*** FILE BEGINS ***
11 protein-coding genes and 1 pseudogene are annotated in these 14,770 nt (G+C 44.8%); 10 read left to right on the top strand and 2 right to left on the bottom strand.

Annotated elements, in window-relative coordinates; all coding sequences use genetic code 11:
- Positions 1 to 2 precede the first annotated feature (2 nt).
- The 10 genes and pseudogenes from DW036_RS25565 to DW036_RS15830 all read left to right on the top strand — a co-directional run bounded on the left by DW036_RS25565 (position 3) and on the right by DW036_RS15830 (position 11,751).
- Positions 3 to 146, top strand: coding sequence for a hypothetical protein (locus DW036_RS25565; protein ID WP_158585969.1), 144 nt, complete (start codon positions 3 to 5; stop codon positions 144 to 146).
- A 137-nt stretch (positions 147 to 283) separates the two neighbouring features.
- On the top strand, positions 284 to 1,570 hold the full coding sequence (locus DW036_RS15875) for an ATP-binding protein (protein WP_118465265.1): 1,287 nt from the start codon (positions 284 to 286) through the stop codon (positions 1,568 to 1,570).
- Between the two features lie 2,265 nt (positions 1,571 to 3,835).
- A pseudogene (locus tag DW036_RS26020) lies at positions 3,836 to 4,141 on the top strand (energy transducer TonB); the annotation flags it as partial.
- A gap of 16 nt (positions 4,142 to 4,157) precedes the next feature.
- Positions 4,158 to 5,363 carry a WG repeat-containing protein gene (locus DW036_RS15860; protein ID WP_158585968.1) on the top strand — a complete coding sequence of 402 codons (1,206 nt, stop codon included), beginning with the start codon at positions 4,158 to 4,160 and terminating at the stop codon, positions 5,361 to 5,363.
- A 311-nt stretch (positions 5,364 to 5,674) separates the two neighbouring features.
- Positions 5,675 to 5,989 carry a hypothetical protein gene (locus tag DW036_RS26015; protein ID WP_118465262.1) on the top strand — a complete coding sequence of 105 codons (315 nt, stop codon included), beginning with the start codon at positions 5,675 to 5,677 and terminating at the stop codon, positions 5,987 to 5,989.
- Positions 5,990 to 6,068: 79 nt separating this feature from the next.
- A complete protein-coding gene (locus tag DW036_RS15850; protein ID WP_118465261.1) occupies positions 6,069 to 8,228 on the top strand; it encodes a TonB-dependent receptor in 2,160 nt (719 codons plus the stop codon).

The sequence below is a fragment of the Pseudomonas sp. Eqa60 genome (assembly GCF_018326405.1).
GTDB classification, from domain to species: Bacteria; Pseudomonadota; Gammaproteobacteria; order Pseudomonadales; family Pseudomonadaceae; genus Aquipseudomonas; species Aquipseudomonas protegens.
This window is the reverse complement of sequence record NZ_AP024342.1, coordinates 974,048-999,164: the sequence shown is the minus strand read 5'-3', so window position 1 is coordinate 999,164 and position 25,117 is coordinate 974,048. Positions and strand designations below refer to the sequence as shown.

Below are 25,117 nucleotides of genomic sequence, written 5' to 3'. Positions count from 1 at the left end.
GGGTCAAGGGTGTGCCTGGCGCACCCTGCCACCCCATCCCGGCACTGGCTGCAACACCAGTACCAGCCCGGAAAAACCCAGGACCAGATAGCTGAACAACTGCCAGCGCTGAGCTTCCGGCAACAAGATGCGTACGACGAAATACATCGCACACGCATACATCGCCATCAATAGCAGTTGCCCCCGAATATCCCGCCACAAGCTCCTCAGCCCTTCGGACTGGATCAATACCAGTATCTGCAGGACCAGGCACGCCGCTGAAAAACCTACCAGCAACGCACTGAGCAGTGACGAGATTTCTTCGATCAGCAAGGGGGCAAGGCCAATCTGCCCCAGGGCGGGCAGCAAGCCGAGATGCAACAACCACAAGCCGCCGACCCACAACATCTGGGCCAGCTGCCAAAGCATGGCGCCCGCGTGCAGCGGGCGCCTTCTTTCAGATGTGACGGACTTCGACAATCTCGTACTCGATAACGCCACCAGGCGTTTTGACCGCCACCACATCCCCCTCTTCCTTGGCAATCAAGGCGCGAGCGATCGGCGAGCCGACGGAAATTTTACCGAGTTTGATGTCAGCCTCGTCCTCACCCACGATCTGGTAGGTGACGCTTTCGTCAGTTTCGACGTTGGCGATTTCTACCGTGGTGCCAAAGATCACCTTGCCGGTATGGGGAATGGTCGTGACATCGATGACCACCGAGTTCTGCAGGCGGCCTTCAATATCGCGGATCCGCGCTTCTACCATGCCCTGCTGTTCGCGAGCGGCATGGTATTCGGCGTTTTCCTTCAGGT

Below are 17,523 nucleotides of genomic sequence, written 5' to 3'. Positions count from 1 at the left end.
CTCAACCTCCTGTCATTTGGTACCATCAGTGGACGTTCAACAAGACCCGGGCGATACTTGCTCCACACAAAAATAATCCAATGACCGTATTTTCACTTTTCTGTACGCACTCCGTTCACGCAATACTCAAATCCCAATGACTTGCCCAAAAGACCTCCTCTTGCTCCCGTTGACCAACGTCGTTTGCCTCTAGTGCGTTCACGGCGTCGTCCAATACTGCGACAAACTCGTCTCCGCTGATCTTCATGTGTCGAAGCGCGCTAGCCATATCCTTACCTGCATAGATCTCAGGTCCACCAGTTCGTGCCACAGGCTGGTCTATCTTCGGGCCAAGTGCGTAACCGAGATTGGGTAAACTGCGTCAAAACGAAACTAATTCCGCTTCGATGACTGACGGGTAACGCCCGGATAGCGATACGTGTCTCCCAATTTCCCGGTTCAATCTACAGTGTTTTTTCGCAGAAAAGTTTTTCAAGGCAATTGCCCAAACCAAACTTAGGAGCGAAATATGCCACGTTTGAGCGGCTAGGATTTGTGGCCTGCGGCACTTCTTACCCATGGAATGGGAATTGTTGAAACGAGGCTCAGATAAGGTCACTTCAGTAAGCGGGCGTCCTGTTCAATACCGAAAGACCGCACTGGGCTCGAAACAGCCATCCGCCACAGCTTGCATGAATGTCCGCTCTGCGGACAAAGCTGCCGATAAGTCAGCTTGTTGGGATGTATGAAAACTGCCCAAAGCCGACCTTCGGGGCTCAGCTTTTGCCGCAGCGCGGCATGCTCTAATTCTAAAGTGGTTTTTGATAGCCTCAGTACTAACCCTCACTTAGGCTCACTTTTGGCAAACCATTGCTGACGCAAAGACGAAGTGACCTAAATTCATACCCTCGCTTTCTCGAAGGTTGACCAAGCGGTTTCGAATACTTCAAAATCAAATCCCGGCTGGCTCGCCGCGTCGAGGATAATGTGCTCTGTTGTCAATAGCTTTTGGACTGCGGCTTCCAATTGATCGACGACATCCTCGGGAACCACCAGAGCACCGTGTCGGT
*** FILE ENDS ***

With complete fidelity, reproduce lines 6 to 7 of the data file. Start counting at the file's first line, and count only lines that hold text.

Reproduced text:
- A 137-nt stretch (positions 147 to 283) separates the two neighbouring features.
- On the top strand, positions 284 to 1,570 hold the full coding sequence (locus DW036_RS15875) for an ATP-binding protein (protein WP_118465265.1): 1,287 nt from the start codon (positions 284 to 286) through the stop codon (positions 1,568 to 1,570).